Are You A Trustworthy “Enemy”?

Sticks and stones may break my bones but words will never hurt me, right? Wrong—words hurt!

At times you may think, “Well, I may have deserved that one.” Perhaps you did or said something inappropriate, and the other person responded out of their anger or frustration or embarrassment. But what about when you’ve done nothing wrong? Those sharp, wounding words seem to come out of the clear blue, from someone you never would have expected to be so hateful—angry, spiteful words deliberately hurled at you like stones.

David was forced to hide in Philistine territory to get away from Israelite King Saul. This was smart on David’s part because the Philistines had been ancient enemies of the Israelites, so Saul would never cross into Philistine territory to look for David. David asked King Achish for refuge in his territory, and Achish gave him the city of Ziklag in which to settle.

There’s a cliché that says, “The enemy of my enemy is my friend.” Achish was Saul’s enemy, so David could have assumed that Achish was his friend (the enemy of David’s enemy).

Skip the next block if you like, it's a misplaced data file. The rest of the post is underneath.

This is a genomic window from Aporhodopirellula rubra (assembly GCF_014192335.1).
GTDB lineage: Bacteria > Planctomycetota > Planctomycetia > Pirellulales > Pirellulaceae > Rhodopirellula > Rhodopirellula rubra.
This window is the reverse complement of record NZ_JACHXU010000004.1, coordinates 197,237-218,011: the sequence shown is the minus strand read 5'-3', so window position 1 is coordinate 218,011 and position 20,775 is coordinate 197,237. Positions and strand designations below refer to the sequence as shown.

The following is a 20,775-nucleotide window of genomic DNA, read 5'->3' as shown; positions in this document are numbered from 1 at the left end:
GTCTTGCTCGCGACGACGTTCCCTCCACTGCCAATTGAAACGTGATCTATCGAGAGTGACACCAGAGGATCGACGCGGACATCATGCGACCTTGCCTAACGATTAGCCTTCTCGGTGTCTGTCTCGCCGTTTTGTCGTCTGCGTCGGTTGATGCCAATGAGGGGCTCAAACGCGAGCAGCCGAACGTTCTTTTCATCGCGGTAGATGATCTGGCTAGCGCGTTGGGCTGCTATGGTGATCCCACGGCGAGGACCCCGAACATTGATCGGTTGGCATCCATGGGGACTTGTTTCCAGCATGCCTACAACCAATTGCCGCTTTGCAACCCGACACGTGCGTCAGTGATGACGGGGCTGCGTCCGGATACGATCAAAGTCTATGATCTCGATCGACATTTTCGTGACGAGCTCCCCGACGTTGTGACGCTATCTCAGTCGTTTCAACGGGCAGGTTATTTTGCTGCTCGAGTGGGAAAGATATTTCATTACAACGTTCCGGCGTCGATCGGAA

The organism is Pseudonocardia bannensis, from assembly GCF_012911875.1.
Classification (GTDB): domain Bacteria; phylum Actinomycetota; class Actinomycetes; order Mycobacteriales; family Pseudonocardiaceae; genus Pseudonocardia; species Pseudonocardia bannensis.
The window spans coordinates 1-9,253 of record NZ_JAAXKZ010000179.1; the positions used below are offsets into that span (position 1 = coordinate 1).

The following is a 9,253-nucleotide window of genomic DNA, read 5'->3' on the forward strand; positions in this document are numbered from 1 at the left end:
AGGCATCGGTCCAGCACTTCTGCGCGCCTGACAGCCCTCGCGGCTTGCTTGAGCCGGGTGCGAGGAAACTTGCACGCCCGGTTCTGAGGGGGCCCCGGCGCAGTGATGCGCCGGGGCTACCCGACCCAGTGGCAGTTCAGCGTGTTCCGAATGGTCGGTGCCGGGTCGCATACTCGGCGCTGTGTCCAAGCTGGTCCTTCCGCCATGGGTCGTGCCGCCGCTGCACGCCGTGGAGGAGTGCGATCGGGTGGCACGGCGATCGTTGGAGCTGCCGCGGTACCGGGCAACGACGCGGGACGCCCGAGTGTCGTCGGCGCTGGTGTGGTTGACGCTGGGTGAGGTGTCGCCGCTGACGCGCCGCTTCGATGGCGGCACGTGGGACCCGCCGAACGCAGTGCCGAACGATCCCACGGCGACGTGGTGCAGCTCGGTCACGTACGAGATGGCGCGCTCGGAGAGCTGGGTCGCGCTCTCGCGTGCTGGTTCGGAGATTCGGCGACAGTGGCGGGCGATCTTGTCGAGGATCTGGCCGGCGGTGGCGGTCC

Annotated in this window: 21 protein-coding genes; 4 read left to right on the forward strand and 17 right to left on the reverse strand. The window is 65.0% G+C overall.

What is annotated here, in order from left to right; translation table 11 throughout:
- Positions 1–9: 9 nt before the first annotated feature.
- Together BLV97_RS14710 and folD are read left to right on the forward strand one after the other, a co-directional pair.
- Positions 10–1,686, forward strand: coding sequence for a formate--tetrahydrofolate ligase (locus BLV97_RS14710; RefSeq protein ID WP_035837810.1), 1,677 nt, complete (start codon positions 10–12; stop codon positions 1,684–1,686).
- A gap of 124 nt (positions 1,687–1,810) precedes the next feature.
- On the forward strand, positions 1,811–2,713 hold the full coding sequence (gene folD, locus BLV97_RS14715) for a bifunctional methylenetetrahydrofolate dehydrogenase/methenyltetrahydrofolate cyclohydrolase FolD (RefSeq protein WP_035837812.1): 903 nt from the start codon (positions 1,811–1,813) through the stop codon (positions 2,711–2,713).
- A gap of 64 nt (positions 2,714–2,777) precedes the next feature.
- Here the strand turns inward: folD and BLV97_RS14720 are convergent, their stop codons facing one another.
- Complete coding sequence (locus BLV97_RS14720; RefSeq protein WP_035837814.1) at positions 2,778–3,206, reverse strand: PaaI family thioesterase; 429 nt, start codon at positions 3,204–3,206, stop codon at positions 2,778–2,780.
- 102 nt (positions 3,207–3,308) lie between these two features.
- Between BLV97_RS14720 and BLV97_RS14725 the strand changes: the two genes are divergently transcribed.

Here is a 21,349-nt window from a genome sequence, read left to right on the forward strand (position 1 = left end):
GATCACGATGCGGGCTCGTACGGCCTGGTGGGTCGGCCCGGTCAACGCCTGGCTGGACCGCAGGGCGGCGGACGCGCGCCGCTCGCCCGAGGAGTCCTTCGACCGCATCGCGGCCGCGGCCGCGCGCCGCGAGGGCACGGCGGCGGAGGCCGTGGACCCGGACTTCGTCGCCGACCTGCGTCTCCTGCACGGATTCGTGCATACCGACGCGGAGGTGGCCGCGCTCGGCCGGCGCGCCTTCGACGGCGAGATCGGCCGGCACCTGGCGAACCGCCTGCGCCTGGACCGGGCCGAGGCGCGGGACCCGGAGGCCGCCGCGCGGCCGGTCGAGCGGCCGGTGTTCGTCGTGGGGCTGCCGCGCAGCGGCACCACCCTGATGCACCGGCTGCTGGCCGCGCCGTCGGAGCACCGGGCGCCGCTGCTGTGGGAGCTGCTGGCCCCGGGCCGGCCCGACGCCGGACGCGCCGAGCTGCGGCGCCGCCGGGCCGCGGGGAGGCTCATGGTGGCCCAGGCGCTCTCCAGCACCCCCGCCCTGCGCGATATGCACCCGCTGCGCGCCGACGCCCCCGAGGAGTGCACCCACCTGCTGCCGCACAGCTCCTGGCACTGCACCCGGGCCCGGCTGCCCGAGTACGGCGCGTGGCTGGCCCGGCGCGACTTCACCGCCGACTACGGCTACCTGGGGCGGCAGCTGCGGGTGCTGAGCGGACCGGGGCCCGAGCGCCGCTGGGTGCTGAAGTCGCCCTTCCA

But here’s the important point—David didn’t consider Saul his enemy. Saul may have thought David was his enemy, but David didn’t reciprocate. David didn’t treat Saul as an enemy, but neither did David treat Achish as a friend.

Yet the Bible records an amazing statement: Achish trusted David (1 Samuel 27:12). Neither Saul nor Achish could ever claim that David slandered them, maligned their character, or did them any harm at all.

How could David do this? How could he keep from lashing out at the one who hurled insults at him (Saul) or the one who was his ancient foe (Achish)? David asked God to help him—

Fierce men conspire against me for no offence or sin of mine, O Lord.
I have done no wrong, yet they are ready to attack me.
Arise to help me; look on my plight!
(Psalm 59:3-4)

I see three great life applications when you are wrongly attacked or slandered:

  1. Don’t treat those who criticize and slander you as an enemy.
  2. Don’t find the enemy of your enemy and call him a friend.
  3. Do acknowledge your hurts and take them to God.

You don’t have to befriend your foes, but neither do you need to lash out at those who are falsely attacking you. Let God arise to help you, and may even your enemies find you trustworthy!

One Response to “Are You A Trustworthy “Enemy”?”

  1. Steve Says:

    Another great lesson, wish I had known this about nine years ago, it would have saved me a lot of grief! I will definitely take this with me into the future.

    Like


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